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By Dan Hebert, Senior Technical Editor
ATEX directive 94/9/EC is the current European Community (EC) Harmonized Safety Compliance Directive and Standard. It is the law in the EU. Only EU certification agencies can certify products in accordance with the ATEX directive. What does this mean to you, a process control plant automation professional or a firm servicing process plant clients? You must be aware of where ATEX-certified products must be used in your plants worldwide, and be sure that any products you purchase to apply in hazardous areas are properly labeled.
Gus Elias, senior certification engineer with Moore Industries International, explains some of the main differences between U.S. and European requirements.
First you must establish the possibility of a hazardous atmosphere being present, its condition and duration. If an area doesn’t contain hazardous materials or potentially explosive atmospheres, it’s classified as a non-hazardous area or a safe location.
In Europe, compliance with ATEX Directive 94/9/EC is mandatory when installing and commissioning electronic or mechanical devices in hazardous locations. In many cases, legal requirements will not allow non-certified products to be placed in the field.
Also in Europe, hazardous areas are classified into three zones directly related to the predicted occurrence of an explosive atmosphere. These zones are Zone 0—Where an explosive atmosphere is continuously present or present for long periods; Zone 1—Where an explosive atmosphere is likely to occur in normal operation; and Zone 2—Where an explosive atmosphere is not likely to occur in normal operation, and if it does occur, it will exist only for a short time.
European standards also require that apparatus be subdivided into two groups. Group I apparatus is used in mines where the danger is methane gas and coal dust. Group II is for apparatus used in surface industries where the danger is gas and vapor that has been subdivided into three groups labeled A, B and C.
The table below compares U.S. and European practices.
Zone 2 (IEC/Europe) and Division 2 (U.S.) are similar, but not identical, while Division 1 includes the corresponding Zones 0 and 1. An instrument designed for Zone 1 can’t necessarily be used directly in Division 1, and no quantifications of the expressions “long period” for Zone 0, “can be present” for Zone 1 and Division 1, and “not normally present” for Zone 2 are given.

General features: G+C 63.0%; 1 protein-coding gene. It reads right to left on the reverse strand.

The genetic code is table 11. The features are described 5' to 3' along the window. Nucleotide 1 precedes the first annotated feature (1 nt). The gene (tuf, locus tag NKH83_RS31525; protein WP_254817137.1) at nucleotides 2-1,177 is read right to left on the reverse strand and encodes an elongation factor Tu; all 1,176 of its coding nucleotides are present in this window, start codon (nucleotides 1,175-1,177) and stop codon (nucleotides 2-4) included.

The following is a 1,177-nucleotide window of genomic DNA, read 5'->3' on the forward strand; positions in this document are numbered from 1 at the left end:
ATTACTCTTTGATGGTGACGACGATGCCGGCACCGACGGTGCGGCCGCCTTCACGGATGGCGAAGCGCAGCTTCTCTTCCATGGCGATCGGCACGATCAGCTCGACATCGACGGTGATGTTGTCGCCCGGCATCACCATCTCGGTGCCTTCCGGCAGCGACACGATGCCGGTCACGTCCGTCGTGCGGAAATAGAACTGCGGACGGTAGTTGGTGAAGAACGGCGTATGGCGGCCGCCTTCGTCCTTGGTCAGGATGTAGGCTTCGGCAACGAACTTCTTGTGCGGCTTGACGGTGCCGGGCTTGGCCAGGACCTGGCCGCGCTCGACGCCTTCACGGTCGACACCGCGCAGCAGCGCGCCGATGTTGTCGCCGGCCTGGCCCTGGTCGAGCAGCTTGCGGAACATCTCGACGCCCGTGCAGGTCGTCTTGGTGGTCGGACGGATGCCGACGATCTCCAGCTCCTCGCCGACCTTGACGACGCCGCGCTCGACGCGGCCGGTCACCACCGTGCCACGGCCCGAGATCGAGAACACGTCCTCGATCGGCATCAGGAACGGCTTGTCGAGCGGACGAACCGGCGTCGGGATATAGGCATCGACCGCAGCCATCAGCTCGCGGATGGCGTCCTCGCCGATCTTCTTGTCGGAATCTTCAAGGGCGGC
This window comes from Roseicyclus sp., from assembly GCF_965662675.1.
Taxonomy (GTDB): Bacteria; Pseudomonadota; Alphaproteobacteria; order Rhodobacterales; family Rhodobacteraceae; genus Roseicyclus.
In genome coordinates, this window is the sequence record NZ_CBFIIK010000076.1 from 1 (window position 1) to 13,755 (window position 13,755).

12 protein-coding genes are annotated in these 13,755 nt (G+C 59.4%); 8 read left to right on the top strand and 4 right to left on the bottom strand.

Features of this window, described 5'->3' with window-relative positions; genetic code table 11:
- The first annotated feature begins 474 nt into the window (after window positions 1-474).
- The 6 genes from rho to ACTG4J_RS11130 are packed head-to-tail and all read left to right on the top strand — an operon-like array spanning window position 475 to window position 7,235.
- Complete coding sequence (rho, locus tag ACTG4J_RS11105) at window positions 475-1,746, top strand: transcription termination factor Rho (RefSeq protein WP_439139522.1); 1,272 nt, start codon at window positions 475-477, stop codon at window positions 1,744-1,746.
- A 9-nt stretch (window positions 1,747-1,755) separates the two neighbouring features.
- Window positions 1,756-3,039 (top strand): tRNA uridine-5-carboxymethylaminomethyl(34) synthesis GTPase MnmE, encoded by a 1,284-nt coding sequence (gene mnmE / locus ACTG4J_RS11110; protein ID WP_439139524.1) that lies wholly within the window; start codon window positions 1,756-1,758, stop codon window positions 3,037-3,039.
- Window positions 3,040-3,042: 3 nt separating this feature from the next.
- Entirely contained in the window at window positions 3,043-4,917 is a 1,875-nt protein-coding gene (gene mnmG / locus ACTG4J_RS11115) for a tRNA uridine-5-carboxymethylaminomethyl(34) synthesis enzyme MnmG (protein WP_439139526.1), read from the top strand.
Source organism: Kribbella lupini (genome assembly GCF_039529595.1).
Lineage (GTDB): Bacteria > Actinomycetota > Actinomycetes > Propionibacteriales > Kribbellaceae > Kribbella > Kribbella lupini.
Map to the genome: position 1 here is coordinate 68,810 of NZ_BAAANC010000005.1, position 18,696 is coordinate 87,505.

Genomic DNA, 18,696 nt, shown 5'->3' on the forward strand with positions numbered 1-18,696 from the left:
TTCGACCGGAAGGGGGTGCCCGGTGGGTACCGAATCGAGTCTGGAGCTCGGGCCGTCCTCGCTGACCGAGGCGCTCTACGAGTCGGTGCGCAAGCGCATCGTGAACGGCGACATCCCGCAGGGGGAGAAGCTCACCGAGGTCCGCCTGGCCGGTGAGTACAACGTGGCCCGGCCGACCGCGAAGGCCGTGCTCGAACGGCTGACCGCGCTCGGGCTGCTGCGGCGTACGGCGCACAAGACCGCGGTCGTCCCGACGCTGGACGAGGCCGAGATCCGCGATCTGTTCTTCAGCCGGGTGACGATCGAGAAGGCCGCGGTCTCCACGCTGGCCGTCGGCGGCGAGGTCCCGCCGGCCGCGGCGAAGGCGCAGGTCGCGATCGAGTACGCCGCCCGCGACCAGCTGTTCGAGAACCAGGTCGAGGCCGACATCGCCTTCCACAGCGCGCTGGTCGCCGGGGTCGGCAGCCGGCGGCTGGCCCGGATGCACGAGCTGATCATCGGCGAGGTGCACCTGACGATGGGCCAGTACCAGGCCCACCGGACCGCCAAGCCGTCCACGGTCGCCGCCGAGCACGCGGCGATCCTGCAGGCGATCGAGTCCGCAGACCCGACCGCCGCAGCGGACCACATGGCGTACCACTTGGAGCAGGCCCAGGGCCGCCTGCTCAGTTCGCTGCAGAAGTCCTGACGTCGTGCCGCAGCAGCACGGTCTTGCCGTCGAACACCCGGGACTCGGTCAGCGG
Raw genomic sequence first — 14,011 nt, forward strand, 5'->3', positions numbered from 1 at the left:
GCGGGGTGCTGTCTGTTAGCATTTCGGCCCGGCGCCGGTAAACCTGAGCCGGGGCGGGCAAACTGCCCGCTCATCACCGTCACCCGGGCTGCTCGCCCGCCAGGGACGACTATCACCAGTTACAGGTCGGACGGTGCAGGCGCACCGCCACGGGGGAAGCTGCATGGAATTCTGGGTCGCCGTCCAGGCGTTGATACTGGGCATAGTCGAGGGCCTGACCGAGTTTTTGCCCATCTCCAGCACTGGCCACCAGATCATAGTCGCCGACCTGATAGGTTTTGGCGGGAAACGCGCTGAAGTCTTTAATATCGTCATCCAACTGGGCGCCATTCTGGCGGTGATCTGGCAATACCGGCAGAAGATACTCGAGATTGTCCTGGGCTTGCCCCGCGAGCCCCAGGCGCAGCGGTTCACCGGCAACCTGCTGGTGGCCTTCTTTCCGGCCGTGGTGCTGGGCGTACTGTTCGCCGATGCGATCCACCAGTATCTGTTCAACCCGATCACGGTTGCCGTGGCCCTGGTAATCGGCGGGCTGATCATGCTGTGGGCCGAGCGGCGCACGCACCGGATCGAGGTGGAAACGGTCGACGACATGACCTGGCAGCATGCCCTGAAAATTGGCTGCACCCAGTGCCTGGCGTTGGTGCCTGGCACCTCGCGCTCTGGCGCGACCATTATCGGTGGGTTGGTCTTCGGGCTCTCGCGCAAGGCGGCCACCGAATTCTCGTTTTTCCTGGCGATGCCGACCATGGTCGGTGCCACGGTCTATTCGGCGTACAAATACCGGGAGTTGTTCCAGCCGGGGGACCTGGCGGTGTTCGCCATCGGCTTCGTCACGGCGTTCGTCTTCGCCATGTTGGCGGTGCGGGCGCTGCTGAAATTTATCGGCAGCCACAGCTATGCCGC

In common practice for Zone 0, a level of probability of a dangerous mixture present more than 1% of the time is generally accepted. Locations classified as Zone 1 have a level of probability of a dangerous mixture between 0.01% and 1% (maximum 100 hours per year). Zone 2 locations are considered dangerous when said mixture is present for no more than one hour per year.
The main difference between the U.S. and the European classification of hazardous locations is that there is currently no direct equivalent to the European Zone 0 in the U.S. system. However, existing standards may be revised to allow an equivalent representation. Zone 0 is therefore the most dangerous. An instrument designed for Zone 0 must be incapable of generating or accumulating sufficient energy to ignite the fuel mixture.
Electrical equipment that has been assessed, tested, and found compliant with the ATEX Directive and relevant European Harmonized Standards must be marked with the certification coding as described in the standards.
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